Andrew Bradt, UC Berkeley law professor and associate dean of J.D. Curriculum and Teaching, was appointed as the associate reporter to the U.S. Supreme Court’s Judicial Conference Advisory Committee on Civil Rules for a five-year term beginning Jan. 1.
“I was thrilled when I found out but also surprised because I didn’t know that I had been nominated,” Bradt said.
Appointed by the Supreme Court’s chief justice, associate reporters are considered leading experts in their respective fields, the U.S. Court’s website reads.
Bradt is a Harvard Law School graduate, a former federal law clerk, a former attorney in private practice and a law professor since 2012. He specializes in federal civil procedure, which is the focus of the Advisory Committee on Civil Rules, according to Berkeley Law Dean Erwin Chemerinsky.
“Professor Bradt is ideally suited for this role,” Chemerinsky said in an email. “It is a terrific honor to be chosen and a great opportunity for him.”
Bradt noted that the Judiciary Conference Advisory Committee on Civil Rules, composed of practicing lawyers, law professors, state chief justices and Department of Justice officials, proposes amendments to the Federal Rules of Civil Procedure that govern all civil procedures in U.S. federal courts.
It is important that the rules are continually assessed to ensure that they are keeping up with the changing world and serving the purposes of the court, according to Bradt.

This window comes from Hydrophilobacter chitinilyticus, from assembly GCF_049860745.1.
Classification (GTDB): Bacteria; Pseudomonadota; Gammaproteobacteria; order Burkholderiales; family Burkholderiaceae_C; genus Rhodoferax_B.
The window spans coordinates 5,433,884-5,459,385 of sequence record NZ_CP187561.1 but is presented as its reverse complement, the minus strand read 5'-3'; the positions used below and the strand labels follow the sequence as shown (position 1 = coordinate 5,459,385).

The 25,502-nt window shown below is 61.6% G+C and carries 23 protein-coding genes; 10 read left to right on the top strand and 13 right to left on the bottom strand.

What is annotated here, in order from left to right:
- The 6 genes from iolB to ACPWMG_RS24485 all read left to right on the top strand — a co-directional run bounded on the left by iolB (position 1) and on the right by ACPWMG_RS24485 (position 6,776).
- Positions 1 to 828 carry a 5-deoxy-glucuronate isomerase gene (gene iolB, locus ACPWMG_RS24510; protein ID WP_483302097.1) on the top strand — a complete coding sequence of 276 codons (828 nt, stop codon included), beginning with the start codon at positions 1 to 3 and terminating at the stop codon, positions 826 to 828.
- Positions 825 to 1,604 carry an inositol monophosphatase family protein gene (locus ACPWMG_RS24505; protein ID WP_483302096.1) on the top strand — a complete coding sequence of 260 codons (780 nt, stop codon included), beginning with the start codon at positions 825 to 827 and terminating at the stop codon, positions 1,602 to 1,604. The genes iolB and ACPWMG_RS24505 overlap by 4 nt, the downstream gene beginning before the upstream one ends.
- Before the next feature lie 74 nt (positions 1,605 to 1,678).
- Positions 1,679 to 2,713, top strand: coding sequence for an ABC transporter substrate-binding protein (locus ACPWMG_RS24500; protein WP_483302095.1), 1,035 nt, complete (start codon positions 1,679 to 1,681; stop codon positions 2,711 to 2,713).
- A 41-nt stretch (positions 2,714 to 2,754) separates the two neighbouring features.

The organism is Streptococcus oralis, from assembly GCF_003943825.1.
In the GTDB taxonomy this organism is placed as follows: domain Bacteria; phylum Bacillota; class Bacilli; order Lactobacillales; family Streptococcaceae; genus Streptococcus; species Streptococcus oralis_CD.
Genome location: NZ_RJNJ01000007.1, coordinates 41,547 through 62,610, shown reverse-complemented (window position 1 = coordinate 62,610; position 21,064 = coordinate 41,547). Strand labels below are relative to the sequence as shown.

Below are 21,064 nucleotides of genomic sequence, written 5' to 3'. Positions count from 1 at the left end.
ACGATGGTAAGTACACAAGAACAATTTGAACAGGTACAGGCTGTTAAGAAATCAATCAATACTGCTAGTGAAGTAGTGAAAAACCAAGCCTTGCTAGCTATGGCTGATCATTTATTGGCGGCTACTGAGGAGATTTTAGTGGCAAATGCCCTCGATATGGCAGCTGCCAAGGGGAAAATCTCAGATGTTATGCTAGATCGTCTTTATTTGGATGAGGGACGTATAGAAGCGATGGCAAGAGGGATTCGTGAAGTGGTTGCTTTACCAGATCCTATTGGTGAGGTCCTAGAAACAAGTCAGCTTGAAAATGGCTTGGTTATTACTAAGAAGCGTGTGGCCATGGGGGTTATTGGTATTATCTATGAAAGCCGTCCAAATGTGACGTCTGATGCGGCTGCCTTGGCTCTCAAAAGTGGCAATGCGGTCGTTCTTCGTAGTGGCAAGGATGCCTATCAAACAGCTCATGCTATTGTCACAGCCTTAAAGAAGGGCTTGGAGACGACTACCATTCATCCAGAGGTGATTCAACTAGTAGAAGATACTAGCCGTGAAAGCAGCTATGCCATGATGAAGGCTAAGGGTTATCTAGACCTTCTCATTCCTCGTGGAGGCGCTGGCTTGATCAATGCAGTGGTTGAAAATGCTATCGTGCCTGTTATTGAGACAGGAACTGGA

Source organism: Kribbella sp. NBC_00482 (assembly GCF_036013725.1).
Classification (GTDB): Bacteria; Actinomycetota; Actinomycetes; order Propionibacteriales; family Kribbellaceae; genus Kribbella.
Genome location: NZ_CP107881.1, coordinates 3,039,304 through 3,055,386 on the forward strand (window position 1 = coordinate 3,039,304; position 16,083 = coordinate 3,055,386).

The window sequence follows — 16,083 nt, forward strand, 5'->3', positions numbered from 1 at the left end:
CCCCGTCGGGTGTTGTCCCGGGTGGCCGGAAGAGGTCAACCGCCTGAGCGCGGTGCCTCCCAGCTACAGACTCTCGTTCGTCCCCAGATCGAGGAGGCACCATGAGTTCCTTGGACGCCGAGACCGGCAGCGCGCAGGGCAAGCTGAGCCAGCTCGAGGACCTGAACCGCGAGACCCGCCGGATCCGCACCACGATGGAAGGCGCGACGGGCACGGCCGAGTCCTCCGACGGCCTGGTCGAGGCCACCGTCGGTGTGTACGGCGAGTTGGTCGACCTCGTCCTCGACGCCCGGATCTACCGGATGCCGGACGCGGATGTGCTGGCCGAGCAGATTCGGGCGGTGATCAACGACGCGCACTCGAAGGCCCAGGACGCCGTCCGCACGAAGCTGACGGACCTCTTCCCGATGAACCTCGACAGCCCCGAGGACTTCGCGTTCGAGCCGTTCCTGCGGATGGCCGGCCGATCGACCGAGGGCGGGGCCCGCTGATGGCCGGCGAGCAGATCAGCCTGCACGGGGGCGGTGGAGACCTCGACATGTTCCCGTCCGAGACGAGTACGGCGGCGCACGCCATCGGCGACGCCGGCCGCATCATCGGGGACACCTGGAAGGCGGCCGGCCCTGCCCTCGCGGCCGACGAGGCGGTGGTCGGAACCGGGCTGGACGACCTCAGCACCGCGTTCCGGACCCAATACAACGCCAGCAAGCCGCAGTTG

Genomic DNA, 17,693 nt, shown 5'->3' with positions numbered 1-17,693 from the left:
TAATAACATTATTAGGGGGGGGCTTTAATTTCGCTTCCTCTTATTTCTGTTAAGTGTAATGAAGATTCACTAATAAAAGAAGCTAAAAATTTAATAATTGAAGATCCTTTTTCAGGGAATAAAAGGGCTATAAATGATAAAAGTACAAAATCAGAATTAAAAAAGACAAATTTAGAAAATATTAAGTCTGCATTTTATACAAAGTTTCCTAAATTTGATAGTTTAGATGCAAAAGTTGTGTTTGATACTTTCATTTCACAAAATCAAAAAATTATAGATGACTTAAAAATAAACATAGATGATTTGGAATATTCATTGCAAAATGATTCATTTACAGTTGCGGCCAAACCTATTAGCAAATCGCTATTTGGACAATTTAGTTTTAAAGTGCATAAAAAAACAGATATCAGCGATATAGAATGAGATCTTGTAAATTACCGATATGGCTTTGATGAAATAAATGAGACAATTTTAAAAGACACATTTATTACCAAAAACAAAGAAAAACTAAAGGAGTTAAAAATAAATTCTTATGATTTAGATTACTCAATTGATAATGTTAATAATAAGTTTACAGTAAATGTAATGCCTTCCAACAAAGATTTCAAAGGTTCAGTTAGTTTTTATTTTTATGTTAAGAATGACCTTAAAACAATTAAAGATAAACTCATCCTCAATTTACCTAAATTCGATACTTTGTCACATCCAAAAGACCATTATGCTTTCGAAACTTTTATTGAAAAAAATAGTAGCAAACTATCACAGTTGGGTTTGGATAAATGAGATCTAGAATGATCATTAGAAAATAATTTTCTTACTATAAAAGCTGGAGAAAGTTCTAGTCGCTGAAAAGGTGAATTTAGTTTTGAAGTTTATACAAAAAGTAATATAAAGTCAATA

The committee relies greatly on the services of the reporter and associate reporter who draft memoranda analyzing possible rule changes, generate committee notes and materials and review the public comments received on rule changes.
“(Bradt) has established himself as one of the country’s most productive and respected scholars in civil procedure and complex litigation,” Fordham University law professor Howard Erichson, who co-authored “Complex Litigation—Cases and Materials on Advanced Civil Procedure” with Bradt, said in an email. “Working for the civil rules committee requires diligence, level-headedness, good judgment, and a prodigious command of the rules of procedure, and Professor Bradt has all of these things.”
Bradt said while he does not have any specific plans for his role at the moment, he is focusing on learning the ropes and aiding the committee in its current agenda.
Bradt added he perceives his greatest challenge to be following in the footsteps of his predecessor, University of Michigan law professor Edward Cooper.
“To attempt to step into his shoes is extraordinarily daunting,” Bradt said.
Regardless of the challenges Bradt may face in his new position, he said he is excited about the opportunity to work with other leading experts in the field.
Bradt said he is also thankful for the support he has received from the UC Berkeley administration for pursuing his new role as associate reporter.
“I’m really grateful to be at Berkeley, which is so unfailingly supportive of its faculty’s contributions to public service,” Bradt said.